The Strategy Lab is a new interactive tool that features over a hundred examples from jurisdictions across the country of people working to reduce the number of people with serious mental illnesses in their jails.
This collection of stories highlights participation in Face to Face by a number of governors and features the voices of those who stand to benefit from criminal justice policy that is developed with personal experiences in mind.
The framework is intended to help jurisdictions advance comprehensive, agency-wide responses to people who have mental illnesses. These responses feature cross-system collaborations between the criminal justice and behavioral health systems.
State policymakers are grappling with upticks in violent crime, the opioid epidemic, people who have mental illnesses in the justice system, high rates of recidivism, and the high cost of corrections, all while trying to improve services for victims and increase opportunities for people returning to communities from jail and prison. To tackle these issues, more than 25 states have partnered with the CSG Justice Center to use a justice reinvestment approach.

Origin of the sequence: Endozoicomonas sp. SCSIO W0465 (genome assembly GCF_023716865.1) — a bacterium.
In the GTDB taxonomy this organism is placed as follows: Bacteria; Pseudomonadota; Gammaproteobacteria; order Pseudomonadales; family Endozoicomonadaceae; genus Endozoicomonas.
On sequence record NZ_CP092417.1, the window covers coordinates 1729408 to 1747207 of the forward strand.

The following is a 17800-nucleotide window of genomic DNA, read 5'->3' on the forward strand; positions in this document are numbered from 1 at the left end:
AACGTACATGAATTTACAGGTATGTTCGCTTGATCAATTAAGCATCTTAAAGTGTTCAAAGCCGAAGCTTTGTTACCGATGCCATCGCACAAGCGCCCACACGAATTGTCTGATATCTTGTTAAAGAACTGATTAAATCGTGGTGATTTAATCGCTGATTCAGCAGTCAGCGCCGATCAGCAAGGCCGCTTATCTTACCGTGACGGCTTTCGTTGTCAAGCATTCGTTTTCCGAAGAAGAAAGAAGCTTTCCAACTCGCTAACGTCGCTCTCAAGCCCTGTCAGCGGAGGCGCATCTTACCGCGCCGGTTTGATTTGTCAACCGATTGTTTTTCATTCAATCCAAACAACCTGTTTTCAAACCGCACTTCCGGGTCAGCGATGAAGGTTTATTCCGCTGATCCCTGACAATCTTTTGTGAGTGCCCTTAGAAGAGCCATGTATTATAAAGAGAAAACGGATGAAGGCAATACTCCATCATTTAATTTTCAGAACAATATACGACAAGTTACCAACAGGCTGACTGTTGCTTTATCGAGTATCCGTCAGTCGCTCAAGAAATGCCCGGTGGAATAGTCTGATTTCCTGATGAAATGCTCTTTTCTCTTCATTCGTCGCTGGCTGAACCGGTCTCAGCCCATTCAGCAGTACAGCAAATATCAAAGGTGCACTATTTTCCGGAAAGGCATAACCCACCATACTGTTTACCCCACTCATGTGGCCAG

The fourth and final presentation to Oregon’s Behavioral Health Justice Reinvestment Steering Committee provides an overview of the project’s Medicaid and State Hospital analysis results from a criminal justice and health data match.
The second presentation to the New Mexico Justice Reinvestment Working Group summarizes findings and policy options related to reducing crime and supporting victims of crime, community supervision, and reincarceration rates.
This brief focuses on how counties can collect and analyze baseline data on the prevalence of people in their jails who have serious mental illnesses.
This self-assessment from the National Reentry Resource Center helps programs gauge their capacity to provide integrated reentry and employment interventions, including work readiness, to people with varying risks and needs.
The third presentation to Oregon’s Behavioral Health Justice Reinvestment Steering Committee helped guide discussion about building upon the project framework to improve individual and system outcomes for people cycling through Oregon’s criminal justice and health systems.
The second presentation to Oregon’s Behavioral Health Justice Reinvestment Steering Committee prompted discussion that enabled the committee to reach agreement on a project framework that will become the basis for subsequent resource and policy discussions.